Ode To Sir William Sydney, On His Birthday - Poem by Ben Jonson
Now that the harth is crown'd with smiling fire,
And some do drink, and some do dance,
And all do strive t'advance
The gladnesse higher:
Wherefore should I
Stand silent by.
Who not the least,
Both love the cause, and authors of the feast.
Give me my cup, but from the Thespian Well,
That I may tell to Sydney, what
And he may think on that
Which I do tell:
When all the noyse
Of these forc'd joyes,
Are fled and gone,
And he, with his best Genius left alone.
This day says, then, the number of glad yeares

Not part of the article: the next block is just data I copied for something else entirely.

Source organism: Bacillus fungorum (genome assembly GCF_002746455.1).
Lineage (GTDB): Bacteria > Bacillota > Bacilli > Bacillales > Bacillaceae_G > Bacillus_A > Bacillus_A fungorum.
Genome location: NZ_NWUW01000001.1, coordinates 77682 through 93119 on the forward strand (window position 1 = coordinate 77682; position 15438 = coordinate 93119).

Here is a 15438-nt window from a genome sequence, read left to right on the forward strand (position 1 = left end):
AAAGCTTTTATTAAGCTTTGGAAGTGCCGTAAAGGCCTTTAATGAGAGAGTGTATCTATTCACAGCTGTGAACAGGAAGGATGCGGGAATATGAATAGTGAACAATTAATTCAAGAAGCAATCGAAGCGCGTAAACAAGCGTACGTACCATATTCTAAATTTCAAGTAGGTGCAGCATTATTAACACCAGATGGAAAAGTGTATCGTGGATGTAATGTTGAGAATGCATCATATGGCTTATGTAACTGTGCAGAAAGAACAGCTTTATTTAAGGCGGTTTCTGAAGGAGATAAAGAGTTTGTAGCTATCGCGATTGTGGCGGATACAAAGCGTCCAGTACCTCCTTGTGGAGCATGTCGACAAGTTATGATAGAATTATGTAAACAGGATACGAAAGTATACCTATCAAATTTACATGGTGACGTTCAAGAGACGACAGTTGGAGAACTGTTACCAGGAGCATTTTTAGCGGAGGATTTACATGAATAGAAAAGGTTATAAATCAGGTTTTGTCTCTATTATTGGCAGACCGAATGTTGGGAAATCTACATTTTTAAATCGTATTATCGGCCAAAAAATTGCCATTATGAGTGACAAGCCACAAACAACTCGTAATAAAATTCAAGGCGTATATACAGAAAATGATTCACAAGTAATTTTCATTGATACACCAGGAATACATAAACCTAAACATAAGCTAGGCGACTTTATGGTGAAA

Are justly summ'd, that make you man;
Strive all right ways it can,
T'out-strip your peeres:
Since he doth lack
Of going back
Little, whose will
Doth urge him to run wrong, or to stand still.
Nor can a little of the common store,
Of nobles vertue, shew in you;
And great, must seek for new,
And study more:
Nor weary, rest
On what's deceast.
For they, that swell
With dust of ancestors, in graves but dwell.
'Twill be exacted of your name, whose sonne,
Whose nephew, whose grand-child you are;
Say you have follow'd farre,
When well begun:
Which must be now,
They teach you, how.
And he that stayes
To liue untill to morrow 'hath lost two dayes.
So may you live in honor, as in name,
If with this truth you be inspir'd;
Be more, and long desir'd:
And with the flame
Of love bee bright,
As with the light
Of bone-fires. Then
The Birth-day shines, when logs not burne, but men.
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